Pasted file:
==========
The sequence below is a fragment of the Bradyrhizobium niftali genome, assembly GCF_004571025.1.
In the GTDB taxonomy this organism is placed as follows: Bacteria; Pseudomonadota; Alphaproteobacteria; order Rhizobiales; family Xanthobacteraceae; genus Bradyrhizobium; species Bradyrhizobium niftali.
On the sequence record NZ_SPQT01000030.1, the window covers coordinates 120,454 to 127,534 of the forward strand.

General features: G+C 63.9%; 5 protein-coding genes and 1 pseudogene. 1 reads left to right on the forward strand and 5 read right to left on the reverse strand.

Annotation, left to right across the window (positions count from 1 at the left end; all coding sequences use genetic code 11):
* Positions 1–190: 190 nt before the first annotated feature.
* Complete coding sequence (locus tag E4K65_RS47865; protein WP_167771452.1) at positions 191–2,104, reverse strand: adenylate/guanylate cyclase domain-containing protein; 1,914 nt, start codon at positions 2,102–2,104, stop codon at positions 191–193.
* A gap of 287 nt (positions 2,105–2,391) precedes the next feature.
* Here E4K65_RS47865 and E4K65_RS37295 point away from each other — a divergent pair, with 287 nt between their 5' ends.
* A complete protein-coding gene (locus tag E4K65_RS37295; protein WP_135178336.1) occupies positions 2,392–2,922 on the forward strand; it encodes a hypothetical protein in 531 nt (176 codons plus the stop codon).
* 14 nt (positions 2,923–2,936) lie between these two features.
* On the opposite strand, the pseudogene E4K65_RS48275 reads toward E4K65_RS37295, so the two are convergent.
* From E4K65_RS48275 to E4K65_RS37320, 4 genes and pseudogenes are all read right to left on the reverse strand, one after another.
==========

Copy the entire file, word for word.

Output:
The sequence below is a fragment of the Bradyrhizobium niftali genome, assembly GCF_004571025.1.
In the GTDB taxonomy this organism is placed as follows: Bacteria; Pseudomonadota; Alphaproteobacteria; order Rhizobiales; family Xanthobacteraceae; genus Bradyrhizobium; species Bradyrhizobium niftali.
On the sequence record NZ_SPQT01000030.1, the window covers coordinates 120,454 to 127,534 of the forward strand.

General features: G+C 63.9%; 5 protein-coding genes and 1 pseudogene. 1 reads left to right on the forward strand and 5 read right to left on the reverse strand.

Annotation, left to right across the window (positions count from 1 at the left end; all coding sequences use genetic code 11):
* Positions 1–190: 190 nt before the first annotated feature.
* Complete coding sequence (locus tag E4K65_RS47865; protein WP_167771452.1) at positions 191–2,104, reverse strand: adenylate/guanylate cyclase domain-containing protein; 1,914 nt, start codon at positions 2,102–2,104, stop codon at positions 191–193.
* A gap of 287 nt (positions 2,105–2,391) precedes the next feature.
* Here E4K65_RS47865 and E4K65_RS37295 point away from each other — a divergent pair, with 287 nt between their 5' ends.
* A complete protein-coding gene (locus tag E4K65_RS37295; protein WP_135178336.1) occupies positions 2,392–2,922 on the forward strand; it encodes a hypothetical protein in 531 nt (176 codons plus the stop codon).
* 14 nt (positions 2,923–2,936) lie between these two features.
* On the opposite strand, the pseudogene E4K65_RS48275 reads toward E4K65_RS37295, so the two are convergent.
* From E4K65_RS48275 to E4K65_RS37320, 4 genes and pseudogenes are all read right to left on the reverse strand, one after another.